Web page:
But that doesn’t mean we should stop donating, said Help of Ojai’s Wolfe. “We’ll have distributed about 50 to 75 percent of that by the end of the holiday season,” she explained. “So we’ll need to replenish our pantry to get us through till our next food drive in May.”
Donate at Ojai Community Bank, 402 W. Ojai Ave., No. 102; Bank of America, 205 W. Ojai Ave.; Wells Fargo, 202 E. Matilija St.; Pacific Western Bank, 110 S. Ventura St.; and Rabobank, 1207 Maricopa Highway. Donations are also accepted at Vons and Starr Market.
By Misty Volaski
Contention over Ojai’s City Council election race has been widely covered. Regardless of one’s personal opinion on the outcome, the race made one thing clear: each vote truly counts. Further emphasizing that fact was the Ojai Unified School District board race, which found just nine votes (.06 percent) separating incumbent Pauline Mercado from challenger Susan Malkin.
“I’m happy to have been re-elected,” Mercado said. “I look forward to serving.”
During Tuesday night’s OUSD meeting, Judge Fred Bysshe swore in incumbents Mercado, Rikki Horne and Kathi Smith for another four years. They return to the board with Steve Fields and Linda Taylor, who will be up for re-election in 2012.
Once the swearing-in process was complete, board members unanimously voted Horne as board president, Mercado as vice president, and Fields as clerk. Smith was unanimously voted into the position of representative to the Ventura County Nominating Committee on School District Organization.
Also Tuesday night, the board approved small changes in its agreement with the Ojai California School Employees Association (CSEA). “They’re minor,” said superintendent Hank Bangser. At the most, he added, “They will have a maximum yearly impact of $8,000″ to the OUSD budget.
Mira Monte Elementary, Topa Topa Elementary and Matilija Junior High each presented their Single Plans for Student Achievement, something each OUSD school is required to do annually. “They’re always approved,” Bangser said, adding that the rest of the schools had either already presented their reports or would at the Jan. 11 meeting. “We make it a point to give each principal the opportunity to highlight whatever they feel are important items that came out of last year’s work.”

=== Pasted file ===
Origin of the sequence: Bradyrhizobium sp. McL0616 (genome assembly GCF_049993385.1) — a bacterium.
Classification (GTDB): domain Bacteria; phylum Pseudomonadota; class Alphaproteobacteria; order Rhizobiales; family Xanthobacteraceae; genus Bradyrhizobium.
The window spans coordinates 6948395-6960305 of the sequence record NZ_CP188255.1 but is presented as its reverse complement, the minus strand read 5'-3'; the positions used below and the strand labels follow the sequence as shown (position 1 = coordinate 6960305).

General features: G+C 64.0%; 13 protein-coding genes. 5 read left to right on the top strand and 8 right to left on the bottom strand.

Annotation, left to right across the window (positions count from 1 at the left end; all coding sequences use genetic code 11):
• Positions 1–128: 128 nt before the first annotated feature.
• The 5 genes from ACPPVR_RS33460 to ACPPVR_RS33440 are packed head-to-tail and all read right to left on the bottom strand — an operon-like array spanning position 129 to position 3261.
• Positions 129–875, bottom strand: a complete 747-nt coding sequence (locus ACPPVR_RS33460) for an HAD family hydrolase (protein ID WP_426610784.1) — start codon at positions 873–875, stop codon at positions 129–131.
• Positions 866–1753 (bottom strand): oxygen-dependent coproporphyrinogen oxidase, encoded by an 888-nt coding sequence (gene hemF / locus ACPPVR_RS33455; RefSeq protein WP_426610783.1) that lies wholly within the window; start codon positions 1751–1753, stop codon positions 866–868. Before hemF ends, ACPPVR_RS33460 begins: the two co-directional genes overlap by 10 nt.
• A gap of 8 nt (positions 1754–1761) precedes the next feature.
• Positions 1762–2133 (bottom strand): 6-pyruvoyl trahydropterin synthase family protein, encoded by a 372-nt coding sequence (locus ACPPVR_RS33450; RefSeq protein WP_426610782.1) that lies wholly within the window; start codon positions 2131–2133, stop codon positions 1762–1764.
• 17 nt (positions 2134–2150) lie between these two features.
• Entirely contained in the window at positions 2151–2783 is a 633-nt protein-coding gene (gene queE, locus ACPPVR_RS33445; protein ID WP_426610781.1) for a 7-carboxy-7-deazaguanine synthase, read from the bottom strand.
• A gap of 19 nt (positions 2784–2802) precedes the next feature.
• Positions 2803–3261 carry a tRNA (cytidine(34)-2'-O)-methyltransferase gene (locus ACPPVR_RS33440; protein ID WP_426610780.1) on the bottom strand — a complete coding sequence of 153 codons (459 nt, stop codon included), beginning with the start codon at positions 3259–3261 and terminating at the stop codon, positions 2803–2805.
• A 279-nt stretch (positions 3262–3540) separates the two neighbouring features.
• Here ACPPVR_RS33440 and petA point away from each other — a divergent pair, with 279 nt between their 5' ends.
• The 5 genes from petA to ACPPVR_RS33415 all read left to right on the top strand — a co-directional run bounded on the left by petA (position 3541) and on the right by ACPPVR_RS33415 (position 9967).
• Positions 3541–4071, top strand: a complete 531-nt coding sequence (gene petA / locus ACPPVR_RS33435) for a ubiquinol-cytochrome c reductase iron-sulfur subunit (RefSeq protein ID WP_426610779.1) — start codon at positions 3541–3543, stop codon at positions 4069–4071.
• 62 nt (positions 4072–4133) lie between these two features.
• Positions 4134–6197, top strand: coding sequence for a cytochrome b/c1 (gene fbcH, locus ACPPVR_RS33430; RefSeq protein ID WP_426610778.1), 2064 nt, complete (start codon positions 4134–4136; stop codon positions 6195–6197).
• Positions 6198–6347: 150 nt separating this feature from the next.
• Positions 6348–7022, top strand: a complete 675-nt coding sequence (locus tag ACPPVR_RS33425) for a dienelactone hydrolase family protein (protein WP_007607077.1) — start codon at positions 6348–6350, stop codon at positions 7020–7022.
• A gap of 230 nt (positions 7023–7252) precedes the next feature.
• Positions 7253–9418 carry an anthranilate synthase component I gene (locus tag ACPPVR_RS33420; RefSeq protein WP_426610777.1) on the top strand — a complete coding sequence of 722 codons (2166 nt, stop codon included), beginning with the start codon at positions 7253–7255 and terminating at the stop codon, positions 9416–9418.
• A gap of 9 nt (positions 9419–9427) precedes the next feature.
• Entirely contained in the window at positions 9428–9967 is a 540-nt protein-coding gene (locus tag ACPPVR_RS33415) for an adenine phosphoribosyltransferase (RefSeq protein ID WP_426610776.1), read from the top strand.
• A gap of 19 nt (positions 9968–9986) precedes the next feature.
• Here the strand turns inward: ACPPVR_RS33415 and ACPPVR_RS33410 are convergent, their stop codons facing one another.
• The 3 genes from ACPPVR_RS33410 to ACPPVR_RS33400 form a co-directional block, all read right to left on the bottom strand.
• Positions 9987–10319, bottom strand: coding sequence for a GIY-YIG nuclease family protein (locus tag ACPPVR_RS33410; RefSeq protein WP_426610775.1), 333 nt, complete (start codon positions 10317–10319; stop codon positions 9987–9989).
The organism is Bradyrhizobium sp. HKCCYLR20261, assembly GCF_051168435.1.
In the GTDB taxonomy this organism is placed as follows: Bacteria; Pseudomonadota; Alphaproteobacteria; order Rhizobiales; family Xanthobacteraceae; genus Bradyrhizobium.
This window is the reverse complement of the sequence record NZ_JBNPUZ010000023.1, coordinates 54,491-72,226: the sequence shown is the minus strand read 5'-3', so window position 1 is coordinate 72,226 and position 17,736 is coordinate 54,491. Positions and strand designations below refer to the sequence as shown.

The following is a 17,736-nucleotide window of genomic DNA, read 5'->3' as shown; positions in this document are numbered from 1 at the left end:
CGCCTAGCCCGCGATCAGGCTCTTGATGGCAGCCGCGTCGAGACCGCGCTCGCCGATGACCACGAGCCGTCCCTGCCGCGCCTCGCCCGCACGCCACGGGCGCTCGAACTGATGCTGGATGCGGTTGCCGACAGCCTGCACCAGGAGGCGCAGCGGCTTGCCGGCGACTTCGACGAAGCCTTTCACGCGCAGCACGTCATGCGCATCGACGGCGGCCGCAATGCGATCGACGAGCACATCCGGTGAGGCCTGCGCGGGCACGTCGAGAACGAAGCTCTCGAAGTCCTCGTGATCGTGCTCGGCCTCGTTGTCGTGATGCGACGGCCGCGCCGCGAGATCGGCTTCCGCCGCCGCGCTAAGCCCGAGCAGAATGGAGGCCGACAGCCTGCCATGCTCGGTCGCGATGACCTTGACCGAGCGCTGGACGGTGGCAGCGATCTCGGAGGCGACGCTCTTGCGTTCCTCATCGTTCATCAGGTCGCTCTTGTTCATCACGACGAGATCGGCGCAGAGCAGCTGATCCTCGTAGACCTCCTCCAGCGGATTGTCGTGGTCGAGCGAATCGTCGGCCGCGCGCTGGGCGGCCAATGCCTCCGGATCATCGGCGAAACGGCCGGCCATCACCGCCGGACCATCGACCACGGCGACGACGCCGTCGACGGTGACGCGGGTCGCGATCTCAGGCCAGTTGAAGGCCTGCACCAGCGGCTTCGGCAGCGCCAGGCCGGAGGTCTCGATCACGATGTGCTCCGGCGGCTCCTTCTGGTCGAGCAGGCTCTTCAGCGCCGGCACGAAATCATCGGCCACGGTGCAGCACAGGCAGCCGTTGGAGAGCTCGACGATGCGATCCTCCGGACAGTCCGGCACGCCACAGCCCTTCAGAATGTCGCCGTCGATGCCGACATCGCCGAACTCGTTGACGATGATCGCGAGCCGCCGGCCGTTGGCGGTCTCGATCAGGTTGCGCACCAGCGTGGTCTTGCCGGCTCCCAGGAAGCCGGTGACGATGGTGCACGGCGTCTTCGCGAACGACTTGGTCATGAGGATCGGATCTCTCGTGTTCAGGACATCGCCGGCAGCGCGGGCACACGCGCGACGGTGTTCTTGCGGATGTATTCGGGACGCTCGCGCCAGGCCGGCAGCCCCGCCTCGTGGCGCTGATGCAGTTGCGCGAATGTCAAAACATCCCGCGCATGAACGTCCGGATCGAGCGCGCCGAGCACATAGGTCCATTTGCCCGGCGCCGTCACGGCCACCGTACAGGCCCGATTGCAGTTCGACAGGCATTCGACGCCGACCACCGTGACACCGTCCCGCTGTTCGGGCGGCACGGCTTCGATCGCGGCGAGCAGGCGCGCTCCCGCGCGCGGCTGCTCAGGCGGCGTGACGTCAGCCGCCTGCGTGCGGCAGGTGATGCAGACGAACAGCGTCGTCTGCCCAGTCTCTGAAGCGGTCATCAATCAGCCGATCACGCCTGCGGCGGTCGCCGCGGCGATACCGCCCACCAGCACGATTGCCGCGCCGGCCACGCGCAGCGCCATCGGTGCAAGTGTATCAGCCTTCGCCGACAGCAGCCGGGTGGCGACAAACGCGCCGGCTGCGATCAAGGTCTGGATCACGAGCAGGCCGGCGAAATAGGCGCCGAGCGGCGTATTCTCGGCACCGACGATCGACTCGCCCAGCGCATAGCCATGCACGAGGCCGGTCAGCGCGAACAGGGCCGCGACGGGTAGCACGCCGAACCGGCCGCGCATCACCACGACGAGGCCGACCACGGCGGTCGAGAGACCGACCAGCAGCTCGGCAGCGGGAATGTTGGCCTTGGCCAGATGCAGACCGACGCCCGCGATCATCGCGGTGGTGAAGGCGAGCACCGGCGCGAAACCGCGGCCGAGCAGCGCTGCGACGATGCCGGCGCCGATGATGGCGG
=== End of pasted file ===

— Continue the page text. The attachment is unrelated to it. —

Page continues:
Each school detailed plans for continued improvement, especially in the area of standardized testing. Mira Monte, for example, met almost all of their growth targets, but suffered a statistically significant drop in its language arts scores for the 2009-2010 set of third-graders. Principal Katherine White explained plans to remedy this, including keeping certain at-risk students in during P.E. classes to work on specific trouble areas. Several other measures have been implemented, she added.
John LeSuer, Topa Topa principal, explained how the school’s Parent-Teacher Association is currently raising funds to hire classroom aides, having identified the importance of help for teachers who have larger class sizes this year due to budget cuts. “‘We’re also using the computer lab for interventions,” he said. A Saturday school date is planned for February, he added, along with other measures. Topa’s English Language site coordinator Petra Battleson said, “Any games help, especially memory games” when teaching English as a second language. In addition, she volunteers Tuesdays from 6 to 7:30 p.m., to help Spanish-speaking parents learn English through the same Rosetta Stone programs their children use in class.
Matilija principal Emily Mostovoy submitted detailed plans to the board as well, and also chose to create a video displaying the school’s everyday activities. “It embodies the spirit of the school and our commitment to the students,” she said. In addition, she and the staff are implementing a tutorial enrichment program, whereby teachers identify students who are having a tough time in a particular subject. Once a month, those kids get together with a teacher to go over their problem areas. They’re pushing the philosophy that these extra help classes are “not consequences. They’re opportunities,” Mostovoy said. “It gives them opportunities to relearn subjects they didn’t grasp.”
Board members received tentative good news on their 2010-2011 school year budget. “There were pretty significant revenue changes,” said Bangser. “The revenues, at this juncture, are better than they were back in May.”
Laurel Meisch, director of financial services, and Dannielle Pusatere, assistant superintendent of business and administrative services, explained that funds from the federal jobs bill had come in. And, the governor has come up with a budget that “provided a somewhat better revenue flow to all districts than we were originally told to project back in May.”